Banks react to data breach
Commonwealth Bank and Bank of The Bahamas join Fidelity in reissuing credit cards, as financial institutions monitor client transactions closely
BY JEFFREY TODD
Guardian Business Editor
Nassau, The Bahamas
Another financial institution has pulled the trigger on the partial reissuing of credit cards as the possibility of a major data breach sinks in.
Following an assessment of the risk, Commonwealth Bank Limited (CBL) is considering whether to send out 5,000 new credit cards to its clients, a process that could take up to three weeks.
Ian Jennings, the president of CBL, confirmed that some clients have already received new cards. He said that a decision will be made soon on whether to commence a mass reissuing.
Sources close to the matter told Guardian Business that Bank of The Bahamas (BOB) is also reissuing cards. Paul McWeeney, the managing director at BOB, did not respond to request for comment before press time.
On Tuesday, Guardian Business exclusively revealed that thieves may have infiltrated an international acquiring company located somewhere in the Caribbean. Sensitive information for clients across the region could have spilled into the hands of criminals, although there have been no major reports of fraud.
Anwer Sunderji, the CEO of Fidelity Bank (Bahamas), said all Bahamian banks have been compromised and the institution chose to replace its cards as of late last week.
Indeed, financial institutions in The Bahamas don't appear to be taking any chances.
"As a matter of precaution, we are reissuing cards to our customers and notifying those that may have been breached," Jennings said. "It is an expense in terms of manpower. The cost of plastic is low. It is the process and getting them out as quick as we can that is costly. It will take up to three weeks to get them out."
Jennings told Guardian Business that it's a precaution CBL must take given the circumstances, noting that "you don't want that kind of exposure".
Managing Director of Scotiabank (Bahamas) Kevin Teslyk said yesterday that the breach appears to stem from a missing data tape or device from an office in Barbados.
He stressed that the bank employs very sophisticated monitoring software and preventative techniques. Since the missing tape, the alert has not been escalated, although the bank will continue to monitor the situation over the coming days and weeks.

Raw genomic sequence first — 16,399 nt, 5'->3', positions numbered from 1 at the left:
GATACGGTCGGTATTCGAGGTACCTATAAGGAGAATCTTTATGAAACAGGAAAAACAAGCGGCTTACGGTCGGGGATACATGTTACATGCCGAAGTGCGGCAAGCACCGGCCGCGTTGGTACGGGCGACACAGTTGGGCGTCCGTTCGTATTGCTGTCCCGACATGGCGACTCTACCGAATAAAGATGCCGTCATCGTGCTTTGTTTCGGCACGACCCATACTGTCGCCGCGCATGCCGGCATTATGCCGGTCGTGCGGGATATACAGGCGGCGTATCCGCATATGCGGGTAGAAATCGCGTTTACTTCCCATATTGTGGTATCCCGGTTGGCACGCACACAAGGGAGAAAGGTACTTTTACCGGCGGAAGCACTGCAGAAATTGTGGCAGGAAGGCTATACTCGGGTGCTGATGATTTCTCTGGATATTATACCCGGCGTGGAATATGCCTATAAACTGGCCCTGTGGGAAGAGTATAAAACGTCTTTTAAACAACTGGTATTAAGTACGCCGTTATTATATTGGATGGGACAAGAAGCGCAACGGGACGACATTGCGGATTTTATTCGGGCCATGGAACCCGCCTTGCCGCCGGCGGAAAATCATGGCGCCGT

"If things change we'll handle it on an individual level, and if need be, to a greater extent if necessary," he added.
Wendy Craigg, governor of the Central Bank, confirmed that the risk could be "material". The Central Bank was first informed of the incident by a domestic institution last week. Over time, it became apparent that other banks were compromised and the replacement of cards would be necessary.
"As a regulator, we are always concerned about operational risk issues, and certainly one such as this could be material. Our approach has been to contact all our domestic licensees, especially those issuing Visa Debit cards, to assess the extent of the breach," she said. "We have determined that banks which processed transactions through the affected service provider were already alerted to the breach, and we are following up the matter to assess any possible exposure."
The governor applauded the response of banks thus far to protect their clients, pointing out that the breach is not just impacting The Bahamas.
Other entities within the Caribbean and elsewhere utilize the affected service provider.
For his part, Jennings told Guardian Business that there is very little that can be done about these data breaches. Customers should always be careful with their card usage, he said, and during this time clients must be especially attentive.
February 22, 2013